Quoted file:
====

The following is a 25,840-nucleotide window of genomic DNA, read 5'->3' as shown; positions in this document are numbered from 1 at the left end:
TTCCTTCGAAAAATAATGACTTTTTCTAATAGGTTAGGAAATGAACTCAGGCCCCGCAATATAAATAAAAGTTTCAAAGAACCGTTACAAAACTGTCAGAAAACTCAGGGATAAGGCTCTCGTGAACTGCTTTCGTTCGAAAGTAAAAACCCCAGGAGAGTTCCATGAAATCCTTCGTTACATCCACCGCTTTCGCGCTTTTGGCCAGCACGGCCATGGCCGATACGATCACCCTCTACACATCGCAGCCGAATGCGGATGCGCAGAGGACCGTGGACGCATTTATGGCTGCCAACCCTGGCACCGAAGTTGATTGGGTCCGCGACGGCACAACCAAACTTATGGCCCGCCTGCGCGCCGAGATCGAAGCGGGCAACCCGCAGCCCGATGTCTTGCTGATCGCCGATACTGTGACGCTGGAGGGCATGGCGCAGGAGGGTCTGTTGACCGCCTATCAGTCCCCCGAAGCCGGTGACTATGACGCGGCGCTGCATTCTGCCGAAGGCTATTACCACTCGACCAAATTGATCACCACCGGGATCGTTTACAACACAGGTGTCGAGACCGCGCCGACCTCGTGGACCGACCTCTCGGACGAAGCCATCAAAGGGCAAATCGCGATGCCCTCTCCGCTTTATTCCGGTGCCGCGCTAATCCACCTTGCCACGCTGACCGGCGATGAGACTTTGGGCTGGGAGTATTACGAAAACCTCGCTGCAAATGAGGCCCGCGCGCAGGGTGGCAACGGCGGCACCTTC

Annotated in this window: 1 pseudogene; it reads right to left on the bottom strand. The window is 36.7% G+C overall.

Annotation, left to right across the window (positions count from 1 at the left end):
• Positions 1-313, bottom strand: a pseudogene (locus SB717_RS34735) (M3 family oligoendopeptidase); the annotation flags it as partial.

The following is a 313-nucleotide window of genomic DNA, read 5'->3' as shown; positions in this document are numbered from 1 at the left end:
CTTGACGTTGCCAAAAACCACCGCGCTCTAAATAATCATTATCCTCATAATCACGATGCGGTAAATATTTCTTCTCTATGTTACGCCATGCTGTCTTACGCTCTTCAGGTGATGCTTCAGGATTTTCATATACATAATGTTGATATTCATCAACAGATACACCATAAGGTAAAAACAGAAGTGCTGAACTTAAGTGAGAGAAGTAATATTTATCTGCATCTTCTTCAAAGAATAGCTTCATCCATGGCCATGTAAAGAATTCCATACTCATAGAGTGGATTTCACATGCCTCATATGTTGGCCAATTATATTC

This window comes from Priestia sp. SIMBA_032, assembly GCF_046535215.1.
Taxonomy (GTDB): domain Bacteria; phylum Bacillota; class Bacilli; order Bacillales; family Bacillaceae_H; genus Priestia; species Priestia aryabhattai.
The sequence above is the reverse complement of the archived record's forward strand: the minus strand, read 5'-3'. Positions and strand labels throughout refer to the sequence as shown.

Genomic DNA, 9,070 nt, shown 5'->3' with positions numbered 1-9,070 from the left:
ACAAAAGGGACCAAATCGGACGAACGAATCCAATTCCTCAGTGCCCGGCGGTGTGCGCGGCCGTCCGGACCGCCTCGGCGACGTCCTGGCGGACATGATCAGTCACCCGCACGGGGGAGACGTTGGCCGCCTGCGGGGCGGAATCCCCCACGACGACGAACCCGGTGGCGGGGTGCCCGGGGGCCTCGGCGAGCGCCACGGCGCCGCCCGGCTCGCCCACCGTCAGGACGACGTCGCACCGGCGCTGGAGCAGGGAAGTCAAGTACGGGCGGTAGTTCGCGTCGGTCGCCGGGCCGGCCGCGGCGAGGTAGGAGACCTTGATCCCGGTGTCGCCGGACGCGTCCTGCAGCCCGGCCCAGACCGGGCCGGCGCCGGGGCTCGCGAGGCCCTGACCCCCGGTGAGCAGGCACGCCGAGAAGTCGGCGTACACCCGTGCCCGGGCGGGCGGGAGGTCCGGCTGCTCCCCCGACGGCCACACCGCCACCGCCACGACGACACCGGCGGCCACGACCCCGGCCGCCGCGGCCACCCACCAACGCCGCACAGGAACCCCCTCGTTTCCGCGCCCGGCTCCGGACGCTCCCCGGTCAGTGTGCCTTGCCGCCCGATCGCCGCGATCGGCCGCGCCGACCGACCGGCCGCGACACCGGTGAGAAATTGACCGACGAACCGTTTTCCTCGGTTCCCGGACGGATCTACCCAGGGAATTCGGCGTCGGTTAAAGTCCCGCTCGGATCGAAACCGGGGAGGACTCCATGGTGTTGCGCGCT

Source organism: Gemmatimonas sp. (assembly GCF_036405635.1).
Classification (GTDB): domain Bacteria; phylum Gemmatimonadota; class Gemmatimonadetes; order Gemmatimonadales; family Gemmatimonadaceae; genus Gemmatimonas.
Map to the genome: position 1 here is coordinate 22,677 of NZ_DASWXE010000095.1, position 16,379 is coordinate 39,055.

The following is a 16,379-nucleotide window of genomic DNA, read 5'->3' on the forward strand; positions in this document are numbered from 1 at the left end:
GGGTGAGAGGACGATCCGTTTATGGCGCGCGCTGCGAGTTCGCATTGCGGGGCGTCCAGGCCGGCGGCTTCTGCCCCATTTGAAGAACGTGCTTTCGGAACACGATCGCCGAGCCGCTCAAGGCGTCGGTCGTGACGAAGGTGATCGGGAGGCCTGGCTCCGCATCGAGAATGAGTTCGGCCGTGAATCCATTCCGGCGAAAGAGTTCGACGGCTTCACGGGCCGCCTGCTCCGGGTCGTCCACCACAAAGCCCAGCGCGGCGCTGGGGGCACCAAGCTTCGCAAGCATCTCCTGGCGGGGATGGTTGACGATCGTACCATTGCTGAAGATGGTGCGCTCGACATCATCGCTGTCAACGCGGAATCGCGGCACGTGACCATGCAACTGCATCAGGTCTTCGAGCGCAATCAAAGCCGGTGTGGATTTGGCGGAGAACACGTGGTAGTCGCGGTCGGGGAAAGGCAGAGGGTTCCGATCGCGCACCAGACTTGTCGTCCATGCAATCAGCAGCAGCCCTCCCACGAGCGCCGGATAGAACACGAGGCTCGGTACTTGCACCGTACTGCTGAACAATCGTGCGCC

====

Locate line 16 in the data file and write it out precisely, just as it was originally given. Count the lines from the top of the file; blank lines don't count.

The following is a 16,379-nucleotide window of genomic DNA, read 5'->3' on the forward strand; positions in this document are numbered from 1 at the left end: